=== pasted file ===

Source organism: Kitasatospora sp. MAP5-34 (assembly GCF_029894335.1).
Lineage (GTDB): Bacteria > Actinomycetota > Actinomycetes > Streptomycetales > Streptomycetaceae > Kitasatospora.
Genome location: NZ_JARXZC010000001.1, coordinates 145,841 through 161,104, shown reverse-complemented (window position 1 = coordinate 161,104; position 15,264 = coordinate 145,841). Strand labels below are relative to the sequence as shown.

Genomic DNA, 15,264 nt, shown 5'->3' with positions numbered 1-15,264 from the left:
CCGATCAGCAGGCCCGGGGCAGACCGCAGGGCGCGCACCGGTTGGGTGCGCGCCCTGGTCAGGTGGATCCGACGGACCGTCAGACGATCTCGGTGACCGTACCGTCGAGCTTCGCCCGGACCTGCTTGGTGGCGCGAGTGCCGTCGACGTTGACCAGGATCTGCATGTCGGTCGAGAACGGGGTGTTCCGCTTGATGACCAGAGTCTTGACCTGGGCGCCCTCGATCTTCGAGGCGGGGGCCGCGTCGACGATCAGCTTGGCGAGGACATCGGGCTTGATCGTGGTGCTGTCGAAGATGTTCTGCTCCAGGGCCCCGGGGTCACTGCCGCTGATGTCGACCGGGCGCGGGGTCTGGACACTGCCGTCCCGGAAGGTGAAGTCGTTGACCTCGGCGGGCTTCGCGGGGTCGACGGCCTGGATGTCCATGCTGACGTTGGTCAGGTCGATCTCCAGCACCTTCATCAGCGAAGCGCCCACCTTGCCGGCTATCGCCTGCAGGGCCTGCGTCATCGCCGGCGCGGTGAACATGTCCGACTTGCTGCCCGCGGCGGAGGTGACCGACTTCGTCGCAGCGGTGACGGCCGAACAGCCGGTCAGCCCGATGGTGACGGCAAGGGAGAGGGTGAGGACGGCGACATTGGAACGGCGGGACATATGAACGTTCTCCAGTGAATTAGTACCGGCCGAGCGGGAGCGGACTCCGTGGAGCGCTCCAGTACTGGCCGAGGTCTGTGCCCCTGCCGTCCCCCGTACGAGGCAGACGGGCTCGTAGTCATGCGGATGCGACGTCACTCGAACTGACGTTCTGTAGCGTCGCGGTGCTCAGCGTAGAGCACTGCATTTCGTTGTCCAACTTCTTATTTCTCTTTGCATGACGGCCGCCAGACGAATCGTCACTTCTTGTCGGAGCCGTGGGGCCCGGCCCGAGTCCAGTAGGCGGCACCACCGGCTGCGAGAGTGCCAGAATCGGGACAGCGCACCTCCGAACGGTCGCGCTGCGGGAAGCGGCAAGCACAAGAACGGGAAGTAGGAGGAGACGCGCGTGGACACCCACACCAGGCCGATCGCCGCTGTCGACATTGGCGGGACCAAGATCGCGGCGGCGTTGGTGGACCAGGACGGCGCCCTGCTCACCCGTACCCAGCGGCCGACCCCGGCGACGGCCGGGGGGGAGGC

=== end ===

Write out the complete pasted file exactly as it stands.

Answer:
Source organism: Kitasatospora sp. MAP5-34 (assembly GCF_029894335.1).
Lineage (GTDB): Bacteria > Actinomycetota > Actinomycetes > Streptomycetales > Streptomycetaceae > Kitasatospora.
Genome location: NZ_JARXZC010000001.1, coordinates 145,841 through 161,104, shown reverse-complemented (window position 1 = coordinate 161,104; position 15,264 = coordinate 145,841). Strand labels below are relative to the sequence as shown.

Genomic DNA, 15,264 nt, shown 5'->3' with positions numbered 1-15,264 from the left:
CCGATCAGCAGGCCCGGGGCAGACCGCAGGGCGCGCACCGGTTGGGTGCGCGCCCTGGTCAGGTGGATCCGACGGACCGTCAGACGATCTCGGTGACCGTACCGTCGAGCTTCGCCCGGACCTGCTTGGTGGCGCGAGTGCCGTCGACGTTGACCAGGATCTGCATGTCGGTCGAGAACGGGGTGTTCCGCTTGATGACCAGAGTCTTGACCTGGGCGCCCTCGATCTTCGAGGCGGGGGCCGCGTCGACGATCAGCTTGGCGAGGACATCGGGCTTGATCGTGGTGCTGTCGAAGATGTTCTGCTCCAGGGCCCCGGGGTCACTGCCGCTGATGTCGACCGGGCGCGGGGTCTGGACACTGCCGTCCCGGAAGGTGAAGTCGTTGACCTCGGCGGGCTTCGCGGGGTCGACGGCCTGGATGTCCATGCTGACGTTGGTCAGGTCGATCTCCAGCACCTTCATCAGCGAAGCGCCCACCTTGCCGGCTATCGCCTGCAGGGCCTGCGTCATCGCCGGCGCGGTGAACATGTCCGACTTGCTGCCCGCGGCGGAGGTGACCGACTTCGTCGCAGCGGTGACGGCCGAACAGCCGGTCAGCCCGATGGTGACGGCAAGGGAGAGGGTGAGGACGGCGACATTGGAACGGCGGGACATATGAACGTTCTCCAGTGAATTAGTACCGGCCGAGCGGGAGCGGACTCCGTGGAGCGCTCCAGTACTGGCCGAGGTCTGTGCCCCTGCCGTCCCCCGTACGAGGCAGACGGGCTCGTAGTCATGCGGATGCGACGTCACTCGAACTGACGTTCTGTAGCGTCGCGGTGCTCAGCGTAGAGCACTGCATTTCGTTGTCCAACTTCTTATTTCTCTTTGCATGACGGCCGCCAGACGAATCGTCACTTCTTGTCGGAGCCGTGGGGCCCGGCCCGAGTCCAGTAGGCGGCACCACCGGCTGCGAGAGTGCCAGAATCGGGACAGCGCACCTCCGAACGGTCGCGCTGCGGGAAGCGGCAAGCACAAGAACGGGAAGTAGGAGGAGACGCGCGTGGACACCCACACCAGGCCGATCGCCGCTGTCGACATTGGCGGGACCAAGATCGCGGCGGCGTTGGTGGACCAGGACGGCGCCCTGCTCACCCGTACCCAGCGGCCGACCCCGGCGACGGCCGGGGGGGAGGC